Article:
Kurt Baumeister’s Pax Americana takes place in the year 2034, a spy thriller featuring an alternate history America fresh off of years of Evangelical, right-wing rule. The plot, naturally, centers on politics and religion, and an unholy co-mingling of the two. Zealous Christian Tuck Squires and agnostic skeptic Ken Clarion, agents of the “Shadow CIA,” are assigned to save the kidnapped Dr. Diana Scorsi, who has developed an AI program that she believes will simulate the experience of talking to God and render all world religions obsolete. The antagonist? A trillionaire reverend and “master of personal reinvention” and the founder of Tuck Squires’s favorite fast food chain, Righteous Burger. There are other characters, too, but only a handful who are relevant to the plot – in fact, Pax Americana’s first pages contain a dramatis personae which names and explains every member of the main and supporting cast. And out of this small cast grows a complex geo-political drama that bears an eerie resemblance to the current everyday news cycle of 2017.
Pax Americana is chock full of satirical humor, but I found myself wishing that it had further pushed the boundaries of absurdity. It could be that, living in a time where unbelievable, absurd news stories break almost hourly, this flavor of Christian Conservative-focused political satire has simply lost most of its bite. Baumeister shows an ability, at several points, to fully crank up the absurdity of Pax Americana’s world, especially when having the main characters not interact with each other, but the world around them. I found myself enjoying the scenes in which Squires and Clarion were separated from each other, alone, visiting restaurants and spending more time taking in their surroundings or talking to civilians than sniping at one another. These scenes give Pax Americana room to breathe, and to expand on a world that can otherwise become lost in fast-paced scenes heavy with dialogue and brief delves into character motivation. However, I still found myself wanting more. Righteous Burger is built up as a major part of Pax Americana’s world, but the first time the reader spends time inside of one isn’t until nearly two thirds of the way through the novel. I enjoyed the detail put into fleshing out the concept of a Christian fast food establishment, such as having a hologram of the mascot deliver a sermon and read Bible verses to you while you eat, but it all felt as though it was coming a little too late. Holding back on the absurdity of the world he’s created might allow Baumeister to focus more on the characters at the heart of Pax Americana, but it also makes the satire and worldbuilding feel slightly lackluster at times.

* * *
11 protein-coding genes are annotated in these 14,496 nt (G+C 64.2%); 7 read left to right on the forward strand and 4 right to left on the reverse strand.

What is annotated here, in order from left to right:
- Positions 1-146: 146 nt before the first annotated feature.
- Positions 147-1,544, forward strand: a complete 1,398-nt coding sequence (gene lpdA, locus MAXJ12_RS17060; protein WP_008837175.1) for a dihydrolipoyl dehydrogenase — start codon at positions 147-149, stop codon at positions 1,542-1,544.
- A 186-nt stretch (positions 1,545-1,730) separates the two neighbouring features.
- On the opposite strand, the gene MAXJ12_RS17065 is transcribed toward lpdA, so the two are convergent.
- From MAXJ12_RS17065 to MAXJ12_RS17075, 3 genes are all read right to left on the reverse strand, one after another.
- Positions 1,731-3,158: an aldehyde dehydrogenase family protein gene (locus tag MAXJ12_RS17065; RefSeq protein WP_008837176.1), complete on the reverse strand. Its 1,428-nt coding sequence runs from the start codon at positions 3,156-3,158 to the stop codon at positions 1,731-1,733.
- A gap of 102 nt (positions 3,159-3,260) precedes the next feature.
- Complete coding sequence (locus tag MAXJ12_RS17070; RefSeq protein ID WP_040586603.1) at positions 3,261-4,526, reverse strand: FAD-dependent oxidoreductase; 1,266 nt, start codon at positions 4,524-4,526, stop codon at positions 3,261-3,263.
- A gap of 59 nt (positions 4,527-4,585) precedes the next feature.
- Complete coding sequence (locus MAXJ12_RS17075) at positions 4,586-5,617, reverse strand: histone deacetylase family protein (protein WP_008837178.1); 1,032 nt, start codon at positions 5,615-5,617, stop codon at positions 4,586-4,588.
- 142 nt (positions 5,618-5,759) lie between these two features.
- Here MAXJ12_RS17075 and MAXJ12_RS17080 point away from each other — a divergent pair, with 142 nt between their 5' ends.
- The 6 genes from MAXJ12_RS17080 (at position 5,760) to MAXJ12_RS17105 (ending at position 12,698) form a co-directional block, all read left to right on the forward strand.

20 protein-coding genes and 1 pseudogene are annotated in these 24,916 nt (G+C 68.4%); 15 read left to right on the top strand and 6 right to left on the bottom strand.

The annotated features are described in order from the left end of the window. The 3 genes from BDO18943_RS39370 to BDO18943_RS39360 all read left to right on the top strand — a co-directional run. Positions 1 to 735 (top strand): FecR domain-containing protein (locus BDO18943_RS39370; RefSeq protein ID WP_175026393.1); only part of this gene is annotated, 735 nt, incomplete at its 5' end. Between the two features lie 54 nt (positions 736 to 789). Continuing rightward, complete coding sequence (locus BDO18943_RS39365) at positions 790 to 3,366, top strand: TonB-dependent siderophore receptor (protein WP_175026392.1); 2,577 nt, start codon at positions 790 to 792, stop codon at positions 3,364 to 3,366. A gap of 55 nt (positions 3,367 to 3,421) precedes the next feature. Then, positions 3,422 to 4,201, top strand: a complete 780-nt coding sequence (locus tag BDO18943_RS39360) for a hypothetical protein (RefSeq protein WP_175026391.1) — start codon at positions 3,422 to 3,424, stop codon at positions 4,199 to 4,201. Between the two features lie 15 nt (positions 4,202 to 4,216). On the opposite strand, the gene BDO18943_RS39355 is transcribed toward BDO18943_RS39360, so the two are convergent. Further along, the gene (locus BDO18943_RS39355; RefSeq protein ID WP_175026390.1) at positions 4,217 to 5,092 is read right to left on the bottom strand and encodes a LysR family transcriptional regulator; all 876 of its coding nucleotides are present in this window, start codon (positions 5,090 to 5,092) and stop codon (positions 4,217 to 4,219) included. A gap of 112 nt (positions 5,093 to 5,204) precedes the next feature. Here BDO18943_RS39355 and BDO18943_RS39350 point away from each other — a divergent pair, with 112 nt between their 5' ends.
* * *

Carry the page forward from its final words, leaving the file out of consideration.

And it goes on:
As a spy thriller, Pax Americana is fast-paced, sometimes relentlessly so. I found it an effortlessly quick read up until the last several chapters. Once the climax of the novel comes to a close, the pacing slows down – way down. During the climax, in fact, I found myself checking over and over again how many pages were left in the novel, convinced that there couldn’t simply be that many loose ends left to tie up. But there are, and though the pacing somewhat suffers for it, Baumeister puts in every effort to make Pax Americana’s ending feel definitively conclusive. There are very little ambiguities about what happens to each major cast member, which leaves the reader with a certain sense of fulfillment.
Overall, although Pax Americana is 380 pages, I would still consider it light, recreational reading, maybe as a book to take on a plane or train ride. The spy drama at its heart is a compelling mystery with decent pacing, although the socio-political satire can be a bit hit-or-miss, depending on how tired or hungry you are of the absurdity of the everyday in 2017.